The Dangerous Assumptions Behind Trump’s Iran Deal Withdrawal

The Dangerous Assumptions Behind Trump’s Iran Deal Withdrawal
Iranian lawmakers burn pieces of paper representing the American flag and the nuclear deal as they chant slogans against the U.S., Tehran, Iran, May 9, 2018 (AP photo).

On Tuesday, from the Diplomatic Room of the White House, President Donald Trump announced that the United States would withdraw from the Joint Comprehensive Plan of Action, better known as the Iran nuclear deal, which waived multinational sanctions on Iran in exchange for strict controls on Tehran’s nuclear program. Listing a litany of destabilizing actions by the Iranian regime, including sponsorship of terrorism, support to armed proxies, the development of ballistic missiles and “plundering the wealth of its own people,” Trump declared that no action is “more dangerous” than Iran’s “pursuit of nuclear weapons—and the means of delivering them.” The 2015 agreement, Trump insisted, “lifted crippling economic sanctions on Iran in exchange for very weak limits on the regime’s nuclear activity—and no limits at all on its other malign behavior.”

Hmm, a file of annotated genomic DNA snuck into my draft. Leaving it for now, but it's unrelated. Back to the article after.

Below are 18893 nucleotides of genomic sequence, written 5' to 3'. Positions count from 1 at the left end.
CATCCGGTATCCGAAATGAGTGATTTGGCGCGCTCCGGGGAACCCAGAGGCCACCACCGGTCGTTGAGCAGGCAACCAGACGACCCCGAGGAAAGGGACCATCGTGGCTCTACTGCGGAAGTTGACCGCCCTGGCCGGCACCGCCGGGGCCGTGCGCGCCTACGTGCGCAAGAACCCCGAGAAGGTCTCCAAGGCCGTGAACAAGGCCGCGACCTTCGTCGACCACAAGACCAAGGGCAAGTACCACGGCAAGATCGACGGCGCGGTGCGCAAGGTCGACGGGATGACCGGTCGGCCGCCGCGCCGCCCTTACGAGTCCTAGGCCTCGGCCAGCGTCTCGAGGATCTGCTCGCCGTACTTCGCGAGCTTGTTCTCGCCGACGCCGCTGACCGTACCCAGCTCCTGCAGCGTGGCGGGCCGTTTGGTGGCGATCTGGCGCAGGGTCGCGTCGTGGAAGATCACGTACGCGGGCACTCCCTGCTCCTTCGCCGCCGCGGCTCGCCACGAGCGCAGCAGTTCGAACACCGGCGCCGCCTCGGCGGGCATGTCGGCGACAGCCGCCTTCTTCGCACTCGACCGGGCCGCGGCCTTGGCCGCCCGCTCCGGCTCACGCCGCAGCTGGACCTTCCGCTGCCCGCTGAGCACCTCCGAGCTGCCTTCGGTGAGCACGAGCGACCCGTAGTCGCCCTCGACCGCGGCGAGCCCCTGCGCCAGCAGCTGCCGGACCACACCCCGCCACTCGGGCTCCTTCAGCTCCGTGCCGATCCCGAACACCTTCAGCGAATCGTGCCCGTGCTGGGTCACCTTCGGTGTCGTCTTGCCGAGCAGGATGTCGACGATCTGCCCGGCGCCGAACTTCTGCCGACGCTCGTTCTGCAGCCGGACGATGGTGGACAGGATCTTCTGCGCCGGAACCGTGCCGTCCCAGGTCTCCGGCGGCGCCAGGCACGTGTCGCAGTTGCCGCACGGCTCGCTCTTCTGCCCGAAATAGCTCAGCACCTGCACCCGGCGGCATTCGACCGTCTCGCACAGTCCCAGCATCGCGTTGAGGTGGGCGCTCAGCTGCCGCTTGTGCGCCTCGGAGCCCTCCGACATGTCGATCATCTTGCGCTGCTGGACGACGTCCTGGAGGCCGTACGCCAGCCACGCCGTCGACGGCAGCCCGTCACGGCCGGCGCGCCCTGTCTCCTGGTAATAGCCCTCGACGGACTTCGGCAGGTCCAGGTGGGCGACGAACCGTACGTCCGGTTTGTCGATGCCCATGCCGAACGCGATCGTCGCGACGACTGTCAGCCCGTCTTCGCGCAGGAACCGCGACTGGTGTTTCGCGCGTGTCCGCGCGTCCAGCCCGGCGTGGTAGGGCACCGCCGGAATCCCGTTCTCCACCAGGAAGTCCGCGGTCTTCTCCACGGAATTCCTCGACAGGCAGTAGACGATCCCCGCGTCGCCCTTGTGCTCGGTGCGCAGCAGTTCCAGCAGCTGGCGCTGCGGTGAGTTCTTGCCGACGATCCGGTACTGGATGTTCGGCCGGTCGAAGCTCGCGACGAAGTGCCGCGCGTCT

“We cannot prevent an Iranian nuclear bomb under the decaying and rotten structure of the current agreement,” he added.

Withdrawing the U.S. from the Iran agreement has long been advocated by organizations on America’s political right, like the Heritage Foundation and the Foundation for the Defense of Democracies, as well as the leaders of Iran’s regional enemies, particularly Israel and Saudi Arabia. But commentators across the American political spectrum vociferously opposed Trump’s decision. It’s not often that the editorial board of The New York Times and “paleoconservative” Patrick Buchanan share a position.

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